THE PARTIES MAY ENTER INTO LIMITED OR EXCLUSIVE LIABILITY CONTRACT CLAUSES. SUCH TERMS WILL NOT APPLY IN CASE OF GROSS NEGLIGENCE OR FRAUD AND ARE VOID IN CASE OF BODILY DAMAGE (such as death or personal injury). Recent cases have shown that gross negligence cannot be attributed solely to a breach of contractual obligations, but must be inferred from the debtor’s conduct, even if it is substantive (TC Nanterre 23 April 2019, No. 2018F00579). Moreover, these clauses are valid unless they deprive the contract of substance or prejudice public policy or obligations.

A recent case illustrates the derisive nature of limited liability clauses. The company liquidator sued the software publisher for damages following a major anomaly due to a software defect. The publisher objected to a limited liability clause that limits compensation to €2,700. The Court of Cassation considered this sum to constitute a decidedly derisive ceiling. This clause therefore contradicts the scope of the publisher’s essential obligation to provide functioning software (CA Montpellier, 26 May 2021, No. 18/05776).

Furthermore, clauses that unduly limit the liability of a party in such a way as to create a material imbalance may render that party liable under Article 442-1, I, 2º of the French Commercial Code. .

A party may also limit liability by defining force majeure primarily. In most IT contracts, the parties refer to definitions set out in the French Civil Code, but in some cases, such as strikes and cyberattacks, may not be considered force majeure events by French courts. Certain events are explicitly included.

However, the parties agree to a full exemption from liability beyond traditional force majeure where the limitation of liability clause may deprive the contract of substance or create a material imbalance in the above terms. should be avoided.

In the absence of contractual clauses on liability, French law stipulates that consequential damages are excluded and only damages incurred can be repaired. That is, the parties must be in the same situation as they were before the damage occurred.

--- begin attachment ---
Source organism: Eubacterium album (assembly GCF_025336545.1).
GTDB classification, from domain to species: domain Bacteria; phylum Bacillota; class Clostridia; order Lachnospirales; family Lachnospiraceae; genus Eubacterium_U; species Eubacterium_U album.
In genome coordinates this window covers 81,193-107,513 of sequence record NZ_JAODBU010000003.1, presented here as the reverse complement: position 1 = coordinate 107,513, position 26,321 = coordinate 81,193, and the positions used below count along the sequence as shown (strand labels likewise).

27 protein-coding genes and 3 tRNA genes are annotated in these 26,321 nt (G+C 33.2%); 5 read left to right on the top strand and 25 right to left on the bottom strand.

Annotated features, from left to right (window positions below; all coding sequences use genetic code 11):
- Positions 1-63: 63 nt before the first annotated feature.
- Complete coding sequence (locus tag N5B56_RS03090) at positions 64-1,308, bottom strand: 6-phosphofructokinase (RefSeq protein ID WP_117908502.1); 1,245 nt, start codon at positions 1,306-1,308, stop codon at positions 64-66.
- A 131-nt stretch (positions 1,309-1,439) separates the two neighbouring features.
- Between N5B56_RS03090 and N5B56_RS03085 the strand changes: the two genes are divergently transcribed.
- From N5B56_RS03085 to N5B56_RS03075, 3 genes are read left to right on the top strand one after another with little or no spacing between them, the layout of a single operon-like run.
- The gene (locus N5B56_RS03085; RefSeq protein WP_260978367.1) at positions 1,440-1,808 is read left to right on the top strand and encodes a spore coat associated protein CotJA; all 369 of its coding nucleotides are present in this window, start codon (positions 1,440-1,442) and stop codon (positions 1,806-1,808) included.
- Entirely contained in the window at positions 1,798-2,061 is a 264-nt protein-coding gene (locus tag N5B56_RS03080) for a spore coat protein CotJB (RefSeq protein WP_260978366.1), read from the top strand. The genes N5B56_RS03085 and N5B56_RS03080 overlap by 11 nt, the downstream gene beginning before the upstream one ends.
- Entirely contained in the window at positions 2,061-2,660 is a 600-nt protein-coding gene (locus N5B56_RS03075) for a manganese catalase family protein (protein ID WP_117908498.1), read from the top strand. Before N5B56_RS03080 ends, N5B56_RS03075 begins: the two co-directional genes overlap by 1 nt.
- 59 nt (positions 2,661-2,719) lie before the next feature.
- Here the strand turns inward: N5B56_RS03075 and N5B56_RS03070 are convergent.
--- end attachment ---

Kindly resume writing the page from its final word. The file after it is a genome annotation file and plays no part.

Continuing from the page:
Upon termination of the contract, the limitation of liability clause ceases to apply (CA Montpellier, 22nd May 2020, No. 17/03561).

A judge will try to determine an appropriate amount to repair the damage.

French law prohibits individual interests in liability proceedings. French law therefore prohibits punitive damages. However, common law accepts recognition of foreign arbitration awards or decisions of courts awarding punitive damages if they are not disproportionate as to the damages suffered.

Compensation for damages

Are penalties allowed, and if so, what rules and restrictions apply?

To be valid, liquidated damages clauses must be expressly stated in the contract and known to the parties. Application of the provisions will be automatic as soon as a breach is established. The creditor must give formal notice of performance to the debtor before invoking this provision, unless the default is final.

However, a judge may reconsider the amount set forth in the liquidated damages clause if he determines that the amount is clearly excessive or derisive. Neither party can deny this intervention by the judge. In addition, if there is a partial non-performance of the obligation, the judge may reduce the amount of compensation according to the actual performance of the obligation.


What enforcement tools are available and commonly used by successful litigants in technology disputes in your jurisdiction?

The means of enforcement available and commonly used by successful litigants in technical disputes are the same as in standard disputes and are regulated by the French Code of Civil Procedure. According to Section 500 of the Code, a decision acquires res judicata if it is no longer subject to appeal. Decisions are enforceable if accompanied by a formula for enforcement (Article 502). Finally, the decision can only be enforced against the opposing party upon notice (Article 503). It should be noted that due to recent reforms in French civil procedure (December 2019), first-instance decisions may, in principle, be temporarily enforced unless otherwise provided by law. Yes (Article 514).